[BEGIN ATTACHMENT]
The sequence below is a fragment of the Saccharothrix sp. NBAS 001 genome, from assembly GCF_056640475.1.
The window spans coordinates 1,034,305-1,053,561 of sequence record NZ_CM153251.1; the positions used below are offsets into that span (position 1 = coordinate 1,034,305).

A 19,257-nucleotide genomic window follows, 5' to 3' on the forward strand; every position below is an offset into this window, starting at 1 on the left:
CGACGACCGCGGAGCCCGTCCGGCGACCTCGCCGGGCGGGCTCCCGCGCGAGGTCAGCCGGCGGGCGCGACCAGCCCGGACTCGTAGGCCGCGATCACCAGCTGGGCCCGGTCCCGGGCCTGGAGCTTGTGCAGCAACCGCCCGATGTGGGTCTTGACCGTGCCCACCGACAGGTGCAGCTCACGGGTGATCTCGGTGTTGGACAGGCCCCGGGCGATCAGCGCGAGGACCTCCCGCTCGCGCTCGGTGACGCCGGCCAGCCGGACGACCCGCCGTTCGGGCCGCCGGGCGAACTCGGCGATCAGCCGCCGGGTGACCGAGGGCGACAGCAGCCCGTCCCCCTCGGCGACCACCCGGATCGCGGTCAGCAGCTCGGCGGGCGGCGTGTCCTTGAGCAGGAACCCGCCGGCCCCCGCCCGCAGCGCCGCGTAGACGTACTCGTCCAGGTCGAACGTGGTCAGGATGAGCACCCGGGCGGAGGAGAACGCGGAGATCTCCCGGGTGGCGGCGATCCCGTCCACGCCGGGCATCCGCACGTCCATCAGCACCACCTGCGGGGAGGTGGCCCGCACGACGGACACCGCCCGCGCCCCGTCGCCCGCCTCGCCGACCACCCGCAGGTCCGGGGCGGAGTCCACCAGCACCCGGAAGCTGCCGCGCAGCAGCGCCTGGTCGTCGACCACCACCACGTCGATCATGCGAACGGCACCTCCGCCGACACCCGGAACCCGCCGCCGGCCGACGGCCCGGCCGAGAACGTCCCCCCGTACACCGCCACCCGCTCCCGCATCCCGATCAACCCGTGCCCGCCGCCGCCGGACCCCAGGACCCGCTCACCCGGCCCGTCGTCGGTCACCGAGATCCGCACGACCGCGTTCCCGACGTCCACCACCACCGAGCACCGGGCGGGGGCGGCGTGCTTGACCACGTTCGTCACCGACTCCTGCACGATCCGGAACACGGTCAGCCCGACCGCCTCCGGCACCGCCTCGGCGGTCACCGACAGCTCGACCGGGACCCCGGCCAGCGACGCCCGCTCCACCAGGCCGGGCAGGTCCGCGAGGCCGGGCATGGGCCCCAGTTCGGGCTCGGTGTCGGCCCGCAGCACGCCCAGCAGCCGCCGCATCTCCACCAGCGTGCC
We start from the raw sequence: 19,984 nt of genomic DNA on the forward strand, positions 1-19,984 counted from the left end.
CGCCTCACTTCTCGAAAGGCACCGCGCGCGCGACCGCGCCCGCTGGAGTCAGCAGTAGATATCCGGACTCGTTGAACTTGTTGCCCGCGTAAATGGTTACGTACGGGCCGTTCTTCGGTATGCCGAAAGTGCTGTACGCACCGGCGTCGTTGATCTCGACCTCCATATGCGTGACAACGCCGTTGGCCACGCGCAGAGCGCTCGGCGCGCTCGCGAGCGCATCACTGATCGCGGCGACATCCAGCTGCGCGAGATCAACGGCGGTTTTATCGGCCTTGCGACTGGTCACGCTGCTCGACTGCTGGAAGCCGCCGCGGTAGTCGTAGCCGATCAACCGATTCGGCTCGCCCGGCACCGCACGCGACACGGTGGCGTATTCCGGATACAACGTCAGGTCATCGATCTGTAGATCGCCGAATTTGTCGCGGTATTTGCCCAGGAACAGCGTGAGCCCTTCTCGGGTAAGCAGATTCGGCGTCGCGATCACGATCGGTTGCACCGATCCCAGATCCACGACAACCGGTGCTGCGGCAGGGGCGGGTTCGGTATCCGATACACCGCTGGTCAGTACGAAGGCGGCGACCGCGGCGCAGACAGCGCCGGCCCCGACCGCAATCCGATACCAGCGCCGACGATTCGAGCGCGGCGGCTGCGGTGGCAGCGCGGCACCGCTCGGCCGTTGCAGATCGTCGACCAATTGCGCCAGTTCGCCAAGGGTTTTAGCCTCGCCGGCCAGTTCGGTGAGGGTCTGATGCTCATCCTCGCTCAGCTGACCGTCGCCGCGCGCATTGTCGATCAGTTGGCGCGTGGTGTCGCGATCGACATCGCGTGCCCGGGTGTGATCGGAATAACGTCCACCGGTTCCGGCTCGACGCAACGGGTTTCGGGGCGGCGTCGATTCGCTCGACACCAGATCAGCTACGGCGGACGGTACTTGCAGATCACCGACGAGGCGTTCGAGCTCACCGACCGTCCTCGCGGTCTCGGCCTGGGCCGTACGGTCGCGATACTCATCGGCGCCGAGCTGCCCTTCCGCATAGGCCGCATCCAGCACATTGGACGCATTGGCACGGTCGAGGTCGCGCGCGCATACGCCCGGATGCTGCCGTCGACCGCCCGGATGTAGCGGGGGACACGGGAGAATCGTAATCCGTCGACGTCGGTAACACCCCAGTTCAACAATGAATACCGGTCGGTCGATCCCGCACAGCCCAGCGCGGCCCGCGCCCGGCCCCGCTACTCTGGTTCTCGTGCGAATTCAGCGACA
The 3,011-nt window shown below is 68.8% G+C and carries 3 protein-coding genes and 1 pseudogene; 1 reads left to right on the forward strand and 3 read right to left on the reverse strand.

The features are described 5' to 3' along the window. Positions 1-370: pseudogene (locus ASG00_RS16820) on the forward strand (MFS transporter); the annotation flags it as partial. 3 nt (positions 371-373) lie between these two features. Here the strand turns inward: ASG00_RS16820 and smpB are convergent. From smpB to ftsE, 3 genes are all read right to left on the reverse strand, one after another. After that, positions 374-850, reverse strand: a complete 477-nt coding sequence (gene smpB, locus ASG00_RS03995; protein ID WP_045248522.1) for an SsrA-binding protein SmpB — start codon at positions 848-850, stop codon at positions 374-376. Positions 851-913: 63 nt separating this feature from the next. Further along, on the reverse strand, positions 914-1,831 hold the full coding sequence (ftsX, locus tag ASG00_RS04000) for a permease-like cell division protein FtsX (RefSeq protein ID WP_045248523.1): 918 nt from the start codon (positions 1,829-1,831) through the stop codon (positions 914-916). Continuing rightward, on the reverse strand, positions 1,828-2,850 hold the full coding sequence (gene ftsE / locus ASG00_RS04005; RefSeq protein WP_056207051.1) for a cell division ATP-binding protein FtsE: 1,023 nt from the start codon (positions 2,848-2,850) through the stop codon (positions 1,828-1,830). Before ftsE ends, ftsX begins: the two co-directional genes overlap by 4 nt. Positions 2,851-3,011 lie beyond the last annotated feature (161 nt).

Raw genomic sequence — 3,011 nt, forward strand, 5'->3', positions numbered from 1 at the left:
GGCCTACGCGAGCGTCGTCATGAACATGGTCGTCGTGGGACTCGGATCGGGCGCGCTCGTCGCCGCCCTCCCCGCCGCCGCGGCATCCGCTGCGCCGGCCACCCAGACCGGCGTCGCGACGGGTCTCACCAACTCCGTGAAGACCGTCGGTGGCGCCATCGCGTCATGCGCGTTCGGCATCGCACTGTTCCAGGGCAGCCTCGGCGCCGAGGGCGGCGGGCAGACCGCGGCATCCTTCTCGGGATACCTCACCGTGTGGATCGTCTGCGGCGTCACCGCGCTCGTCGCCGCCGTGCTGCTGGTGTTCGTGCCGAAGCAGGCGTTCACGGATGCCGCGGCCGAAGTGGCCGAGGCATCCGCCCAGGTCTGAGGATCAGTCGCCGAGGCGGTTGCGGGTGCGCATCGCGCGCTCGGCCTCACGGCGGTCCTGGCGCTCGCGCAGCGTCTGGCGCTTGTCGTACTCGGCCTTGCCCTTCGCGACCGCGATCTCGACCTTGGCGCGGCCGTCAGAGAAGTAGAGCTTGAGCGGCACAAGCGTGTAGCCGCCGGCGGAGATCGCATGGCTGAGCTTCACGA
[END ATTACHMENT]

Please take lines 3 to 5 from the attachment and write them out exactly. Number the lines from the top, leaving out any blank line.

A 19,257-nucleotide genomic window follows, 5' to 3' on the forward strand; every position below is an offset into this window, starting at 1 on the left:
CGACGACCGCGGAGCCCGTCCGGCGACCTCGCCGGGCGGGCTCCCGCGCGAGGTCAGCCGGCGGGCGCGACCAGCCCGGACTCGTAGGCCGCGATCACCAGCTGGGCCCGGTCCCGGGCCTGGAGCTTGTGCAGCAACCGCCCGATGTGGGTCTTGACCGTGCCCACCGACAGGTGCAGCTCACGGGTGATCTCGGTGTTGGACAGGCCCCGGGCGATCAGCGCGAGGACCTCCCGCTCGCGCTCGGTGACGCCGGCCAGCCGGACGACCCGCCGTTCGGGCCGCCGGGCGAACTCGGCGATCAGCCGCCGGGTGACCGAGGGCGACAGCAGCCCGTCCCCCTCGGCGACCACCCGGATCGCGGTCAGCAGCTCGGCGGGCGGCGTGTCCTTGAGCAGGAACCCGCCGGCCCCCGCCCGCAGCGCCGCGTAGACGTACTCGTCCAGGTCGAACGTGGTCAGGATGAGCACCCGGGCGGAGGAGAACGCGGAGATCTCCCGGGTGGCGGCGATCCCGTCCACGCCGGGCATCCGCACGTCCATCAGCACCACCTGCGGGGAGGTGGCCCGCACGACGGACACCGCCCGCGCCCCGTCGCCCGCCTCGCCGACCACCCGCAGGTCCGGGGCGGAGTCCACCAGCACCCGGAAGCTGCCGCGCAGCAGCGCCTGGTCGTCGACCACCACCACGTCGATCATGCGAACGGCACCTCCGCCGACACCCGGAACCCGCCGCCGGCCGACGGCCCGGCCGAGAACGTCCCCCCGTACACCGCCACCCGCTCCCGCATCCCGATCAACCCGTGCCCGCCGCCGCCGGACCCCAGGACCCGCTCACCCGGCCCGTCGTCGGTCACCGAGATCCGCACGACCGCGTTCCCGACGTCCACCACCACCGAGCACCGGGCGGGGGCGGCGTGCTTGACCACGTTCGTCACCGACTCCTGCACGATCCGGAACACGGTCAGCCCGACCGCCTCCGGCACCGCCTCGGCGGTCACCGACAGCTCGACCGGGACCCCGGCCAGCGACGCCCGCTCCACCAGGCCGGGCAGGTCCGCGAGGCCGGGCATGGGCCCCAGTTCGGGCTCGGTGTCGGCCCGCAGCACGCCCAGCAGCCGCCGCATCTCCACCAGCGTGCC
We start from the raw sequence: 19,984 nt of genomic DNA on the forward strand, positions 1-19,984 counted from the left end.